– Hi there. Thanks for answering to our interview. How are you guys doing having just released your debut album?

Etienne: Thank you for reaching out! We’re doing great, it’s been a busy few months but it has been amazing seeing the response to the record come in. We’ve been able to play some great shows, including our tour of western Canada this summer.

-First off, where did the need of forming the project sprout from? What does “Tribunal» mean (figuratively)? How has the band morphed since its inception? As you’ve had some changes in your line-up without even before you had put out any material.

Etienne: We started the project out of a mutual love of metal. We both had previous projects which fizzled out but left us with a desire to try again. The band has become more focused and serious since it started, as we started without much of a goal beyond having a few jams and playing some shows, but we’ve both become excited to take things as far as they will go.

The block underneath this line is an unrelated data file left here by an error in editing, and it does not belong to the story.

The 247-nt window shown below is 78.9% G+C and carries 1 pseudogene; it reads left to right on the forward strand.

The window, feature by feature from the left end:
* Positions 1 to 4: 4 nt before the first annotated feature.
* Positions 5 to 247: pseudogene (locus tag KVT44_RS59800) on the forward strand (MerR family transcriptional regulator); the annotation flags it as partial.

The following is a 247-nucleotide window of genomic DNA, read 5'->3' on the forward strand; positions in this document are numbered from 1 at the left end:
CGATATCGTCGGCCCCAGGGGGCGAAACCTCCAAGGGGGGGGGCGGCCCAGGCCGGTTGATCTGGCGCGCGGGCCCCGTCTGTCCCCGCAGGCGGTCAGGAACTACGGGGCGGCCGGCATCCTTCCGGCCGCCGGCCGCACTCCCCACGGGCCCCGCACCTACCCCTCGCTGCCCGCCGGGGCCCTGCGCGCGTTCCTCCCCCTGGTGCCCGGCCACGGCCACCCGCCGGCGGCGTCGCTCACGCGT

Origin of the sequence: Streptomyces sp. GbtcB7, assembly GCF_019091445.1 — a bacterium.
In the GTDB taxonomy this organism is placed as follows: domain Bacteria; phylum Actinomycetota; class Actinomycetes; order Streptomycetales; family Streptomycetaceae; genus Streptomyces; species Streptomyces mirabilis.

As for the lineup, change is natural as bands develop and the pandemic accelerated that. We are very grateful to our original members for their role in getting the band off the ground and are fortunate to have built an excellent new lineup since their departure.

Soren: For us, the name “Tribunal” evokes themes of judgment, morality, and powers beyond your control. These are ideas that we explore lyrically and animate our concept of the band.

It has been great to bring our new members into the fold. Tribunal now officially features Jessica Yang on guitars, Dallas Alice on keys, and Julia Geaman on drums. We have been playing with this lineup live since late 2021 and have really enjoyed working together, so we were very glad to welcome them into a deeper level of partnership. It has been great to have the benefit of their musicianship as we workshop new material.

-If I’m not mistaken you started writing the songs for this album a few years ago. How as the process’ Have the songs been through different forms until they found their final shape?

Etienne: The songs have evolved in different ways, some of them have been more or less finisher since they were written, whereas others have evolved quite a bit. Initiation and Without Answer were the first two written in the summer of 2018, but while Initiation was finished quite quickly, we were changing riffs and lyrics in Without Answer right up to recording.